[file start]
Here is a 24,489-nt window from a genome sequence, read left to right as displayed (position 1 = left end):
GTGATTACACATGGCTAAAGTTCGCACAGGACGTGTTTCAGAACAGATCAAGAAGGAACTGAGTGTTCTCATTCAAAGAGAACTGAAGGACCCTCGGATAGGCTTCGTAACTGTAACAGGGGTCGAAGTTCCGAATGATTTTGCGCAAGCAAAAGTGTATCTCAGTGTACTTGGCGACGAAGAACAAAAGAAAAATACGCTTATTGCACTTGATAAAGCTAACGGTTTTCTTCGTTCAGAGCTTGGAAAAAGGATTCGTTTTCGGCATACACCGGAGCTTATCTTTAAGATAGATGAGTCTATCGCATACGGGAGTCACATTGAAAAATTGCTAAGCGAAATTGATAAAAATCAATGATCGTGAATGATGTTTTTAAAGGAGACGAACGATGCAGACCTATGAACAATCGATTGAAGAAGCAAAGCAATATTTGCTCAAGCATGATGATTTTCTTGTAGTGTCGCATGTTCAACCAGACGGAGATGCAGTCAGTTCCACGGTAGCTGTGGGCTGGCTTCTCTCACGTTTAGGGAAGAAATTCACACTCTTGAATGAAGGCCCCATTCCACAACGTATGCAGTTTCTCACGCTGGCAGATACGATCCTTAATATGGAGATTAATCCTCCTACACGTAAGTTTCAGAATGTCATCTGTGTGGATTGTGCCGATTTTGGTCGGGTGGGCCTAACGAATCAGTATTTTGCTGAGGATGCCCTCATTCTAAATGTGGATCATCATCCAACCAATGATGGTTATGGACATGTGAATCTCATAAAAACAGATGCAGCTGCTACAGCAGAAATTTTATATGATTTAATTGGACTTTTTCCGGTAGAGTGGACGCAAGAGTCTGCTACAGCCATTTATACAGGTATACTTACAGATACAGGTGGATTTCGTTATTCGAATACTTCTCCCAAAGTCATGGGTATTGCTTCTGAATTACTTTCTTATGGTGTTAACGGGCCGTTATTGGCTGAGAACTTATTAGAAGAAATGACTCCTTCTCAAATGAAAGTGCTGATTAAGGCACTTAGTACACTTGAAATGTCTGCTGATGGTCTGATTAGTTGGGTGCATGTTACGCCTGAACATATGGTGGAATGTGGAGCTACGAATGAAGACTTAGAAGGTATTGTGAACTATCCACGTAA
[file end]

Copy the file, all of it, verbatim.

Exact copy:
Here is a 24,489-nt window from a genome sequence, read left to right as displayed (position 1 = left end):
GTGATTACACATGGCTAAAGTTCGCACAGGACGTGTTTCAGAACAGATCAAGAAGGAACTGAGTGTTCTCATTCAAAGAGAACTGAAGGACCCTCGGATAGGCTTCGTAACTGTAACAGGGGTCGAAGTTCCGAATGATTTTGCGCAAGCAAAAGTGTATCTCAGTGTACTTGGCGACGAAGAACAAAAGAAAAATACGCTTATTGCACTTGATAAAGCTAACGGTTTTCTTCGTTCAGAGCTTGGAAAAAGGATTCGTTTTCGGCATACACCGGAGCTTATCTTTAAGATAGATGAGTCTATCGCATACGGGAGTCACATTGAAAAATTGCTAAGCGAAATTGATAAAAATCAATGATCGTGAATGATGTTTTTAAAGGAGACGAACGATGCAGACCTATGAACAATCGATTGAAGAAGCAAAGCAATATTTGCTCAAGCATGATGATTTTCTTGTAGTGTCGCATGTTCAACCAGACGGAGATGCAGTCAGTTCCACGGTAGCTGTGGGCTGGCTTCTCTCACGTTTAGGGAAGAAATTCACACTCTTGAATGAAGGCCCCATTCCACAACGTATGCAGTTTCTCACGCTGGCAGATACGATCCTTAATATGGAGATTAATCCTCCTACACGTAAGTTTCAGAATGTCATCTGTGTGGATTGTGCCGATTTTGGTCGGGTGGGCCTAACGAATCAGTATTTTGCTGAGGATGCCCTCATTCTAAATGTGGATCATCATCCAACCAATGATGGTTATGGACATGTGAATCTCATAAAAACAGATGCAGCTGCTACAGCAGAAATTTTATATGATTTAATTGGACTTTTTCCGGTAGAGTGGACGCAAGAGTCTGCTACAGCCATTTATACAGGTATACTTACAGATACAGGTGGATTTCGTTATTCGAATACTTCTCCCAAAGTCATGGGTATTGCTTCTGAATTACTTTCTTATGGTGTTAACGGGCCGTTATTGGCTGAGAACTTATTAGAAGAAATGACTCCTTCTCAAATGAAAGTGCTGATTAAGGCACTTAGTACACTTGAAATGTCTGCTGATGGTCTGATTAGTTGGGTGCATGTTACGCCTGAACATATGGTGGAATGTGGAGCTACGAATGAAGACTTAGAAGGTATTGTGAACTATCCACGTAA